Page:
A discriminatory view of immigrants and Afro-descendants in particular had enormous consequences for Joane Florvil. A series of errors, negligence and mistaken assumptions on the part of municipal, police and health authorities led to his arrest and the dispossession of his two-month-old daughter. As happened 45 years ago, when the communications media reduced the detention of foreign residents, Joane is now criminalized by repeatedly transmitting images of the handcuffed young mother who allegedly abandoned her baby. A month later, on September 30, 2017, Joane Florvil died in hospital. Her daughter remained in the care of the government child protection agency until her now widowed husband could pick up the child.

Subsequently, other situations of discriminatory negligence resulted in the death of Monise Joseph, 31 years old (May 2019) awaiting treatment in a hospital and of Emmaus Louis, 6 years old (January 2021) who drowned in a swimming pool during a school trip. On August 31, Louis Gentil became the last Haitian immigrant to die, this time shot dead by police, according to witnesses without cause, in the district of La Ligua in Santiago.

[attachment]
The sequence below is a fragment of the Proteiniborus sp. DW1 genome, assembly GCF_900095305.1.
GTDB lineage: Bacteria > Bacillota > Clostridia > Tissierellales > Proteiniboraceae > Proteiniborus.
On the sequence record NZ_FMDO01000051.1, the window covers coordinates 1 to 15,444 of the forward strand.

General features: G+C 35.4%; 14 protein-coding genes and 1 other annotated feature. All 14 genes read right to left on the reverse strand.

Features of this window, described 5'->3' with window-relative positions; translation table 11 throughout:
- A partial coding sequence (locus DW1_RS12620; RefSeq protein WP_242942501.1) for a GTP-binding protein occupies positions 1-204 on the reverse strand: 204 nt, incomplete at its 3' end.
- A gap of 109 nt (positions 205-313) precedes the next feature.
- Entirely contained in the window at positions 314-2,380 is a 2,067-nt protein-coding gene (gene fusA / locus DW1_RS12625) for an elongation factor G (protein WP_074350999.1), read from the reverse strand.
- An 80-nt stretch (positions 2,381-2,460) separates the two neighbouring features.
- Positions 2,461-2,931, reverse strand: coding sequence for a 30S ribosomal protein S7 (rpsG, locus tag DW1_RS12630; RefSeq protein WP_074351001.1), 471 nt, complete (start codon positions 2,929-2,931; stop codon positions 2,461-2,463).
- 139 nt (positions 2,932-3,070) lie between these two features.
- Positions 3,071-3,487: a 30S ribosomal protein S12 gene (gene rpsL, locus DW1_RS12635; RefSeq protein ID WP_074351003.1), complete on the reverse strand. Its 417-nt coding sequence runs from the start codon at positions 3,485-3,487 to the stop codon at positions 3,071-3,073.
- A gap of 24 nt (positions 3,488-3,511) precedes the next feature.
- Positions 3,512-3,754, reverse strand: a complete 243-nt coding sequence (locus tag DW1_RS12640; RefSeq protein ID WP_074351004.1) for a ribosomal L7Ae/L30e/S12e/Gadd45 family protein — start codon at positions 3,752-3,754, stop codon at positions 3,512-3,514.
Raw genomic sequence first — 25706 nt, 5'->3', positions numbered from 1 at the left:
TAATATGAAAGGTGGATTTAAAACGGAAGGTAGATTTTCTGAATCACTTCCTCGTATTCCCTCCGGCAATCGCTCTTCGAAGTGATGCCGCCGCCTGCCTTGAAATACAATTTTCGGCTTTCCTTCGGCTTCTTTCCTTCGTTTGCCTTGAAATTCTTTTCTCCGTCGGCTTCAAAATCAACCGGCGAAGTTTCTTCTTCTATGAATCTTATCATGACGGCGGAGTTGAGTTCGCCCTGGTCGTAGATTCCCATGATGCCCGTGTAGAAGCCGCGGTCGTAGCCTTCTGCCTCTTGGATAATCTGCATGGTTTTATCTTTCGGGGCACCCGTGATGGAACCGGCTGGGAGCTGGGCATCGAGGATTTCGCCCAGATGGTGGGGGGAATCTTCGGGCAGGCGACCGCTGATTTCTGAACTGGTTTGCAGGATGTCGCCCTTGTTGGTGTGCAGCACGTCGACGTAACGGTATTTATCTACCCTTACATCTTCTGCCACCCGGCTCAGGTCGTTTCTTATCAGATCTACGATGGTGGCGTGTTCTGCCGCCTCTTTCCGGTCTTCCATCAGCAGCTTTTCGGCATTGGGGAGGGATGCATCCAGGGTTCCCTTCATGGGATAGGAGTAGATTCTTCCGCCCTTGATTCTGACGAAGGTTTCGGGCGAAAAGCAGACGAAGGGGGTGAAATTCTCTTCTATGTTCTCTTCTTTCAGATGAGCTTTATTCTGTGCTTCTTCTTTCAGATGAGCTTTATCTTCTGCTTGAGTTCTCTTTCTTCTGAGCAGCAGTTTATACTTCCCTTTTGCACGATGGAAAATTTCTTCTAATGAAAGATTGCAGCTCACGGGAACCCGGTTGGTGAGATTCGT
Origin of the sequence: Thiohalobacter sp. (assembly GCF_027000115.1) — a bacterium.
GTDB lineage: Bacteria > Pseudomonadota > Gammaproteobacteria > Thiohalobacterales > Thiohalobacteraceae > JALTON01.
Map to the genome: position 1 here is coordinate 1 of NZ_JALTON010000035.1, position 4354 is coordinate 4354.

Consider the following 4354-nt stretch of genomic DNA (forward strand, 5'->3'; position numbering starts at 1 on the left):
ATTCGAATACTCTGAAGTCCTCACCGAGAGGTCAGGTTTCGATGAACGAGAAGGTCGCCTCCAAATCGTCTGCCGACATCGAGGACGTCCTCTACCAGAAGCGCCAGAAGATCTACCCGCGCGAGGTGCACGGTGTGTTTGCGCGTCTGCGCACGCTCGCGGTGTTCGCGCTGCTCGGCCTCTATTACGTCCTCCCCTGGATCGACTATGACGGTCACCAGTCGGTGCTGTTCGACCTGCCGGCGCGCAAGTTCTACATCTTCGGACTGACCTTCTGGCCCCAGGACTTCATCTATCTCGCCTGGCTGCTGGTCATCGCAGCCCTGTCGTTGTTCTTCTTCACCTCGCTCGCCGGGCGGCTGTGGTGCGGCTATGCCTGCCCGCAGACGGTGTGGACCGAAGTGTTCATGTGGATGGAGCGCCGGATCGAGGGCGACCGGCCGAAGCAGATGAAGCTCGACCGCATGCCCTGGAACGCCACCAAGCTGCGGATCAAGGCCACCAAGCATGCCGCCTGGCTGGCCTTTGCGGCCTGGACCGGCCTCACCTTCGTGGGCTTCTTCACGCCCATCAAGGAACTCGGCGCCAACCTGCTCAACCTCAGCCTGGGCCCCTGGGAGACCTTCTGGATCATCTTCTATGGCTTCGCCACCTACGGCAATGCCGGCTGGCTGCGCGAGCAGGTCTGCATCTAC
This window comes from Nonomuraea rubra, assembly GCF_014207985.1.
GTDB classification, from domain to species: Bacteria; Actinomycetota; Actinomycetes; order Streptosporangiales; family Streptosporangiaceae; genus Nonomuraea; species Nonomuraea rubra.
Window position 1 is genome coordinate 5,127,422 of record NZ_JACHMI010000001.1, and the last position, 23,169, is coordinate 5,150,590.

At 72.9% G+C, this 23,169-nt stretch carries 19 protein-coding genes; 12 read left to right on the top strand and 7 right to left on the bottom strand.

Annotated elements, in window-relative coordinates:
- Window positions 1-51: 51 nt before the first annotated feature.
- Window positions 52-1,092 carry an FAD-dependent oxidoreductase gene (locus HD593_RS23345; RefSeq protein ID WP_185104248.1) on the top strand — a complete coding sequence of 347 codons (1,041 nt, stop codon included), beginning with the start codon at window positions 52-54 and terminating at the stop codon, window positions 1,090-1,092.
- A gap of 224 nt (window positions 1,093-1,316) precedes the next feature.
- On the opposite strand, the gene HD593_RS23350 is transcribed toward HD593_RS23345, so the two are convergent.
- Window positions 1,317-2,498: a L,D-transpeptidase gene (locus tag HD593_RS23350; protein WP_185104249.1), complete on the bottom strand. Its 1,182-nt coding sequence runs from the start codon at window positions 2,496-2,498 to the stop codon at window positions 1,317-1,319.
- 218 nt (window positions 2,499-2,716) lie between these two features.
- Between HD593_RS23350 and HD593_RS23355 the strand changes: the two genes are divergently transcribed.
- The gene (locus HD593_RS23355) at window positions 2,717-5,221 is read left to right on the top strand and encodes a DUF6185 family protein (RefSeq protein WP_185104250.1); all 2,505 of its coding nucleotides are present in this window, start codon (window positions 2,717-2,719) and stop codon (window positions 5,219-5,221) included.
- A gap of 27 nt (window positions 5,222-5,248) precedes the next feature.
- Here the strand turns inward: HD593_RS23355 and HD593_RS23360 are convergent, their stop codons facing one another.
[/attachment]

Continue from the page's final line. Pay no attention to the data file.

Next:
London 38

Since the start of the democratic recovery process in 1990, five people have not been found after their arrest by the police: Hugo Arispe (2001), José Huenante (2005), Ramón Pacheco (2008), José Vergara (2015), and the young immigrant Haitian Jean Fedor Louis (2020). The lack of truth and justice in these cases is another link in the chain that links them to the majority of detainees who were forcibly disappeared during the dictatorship.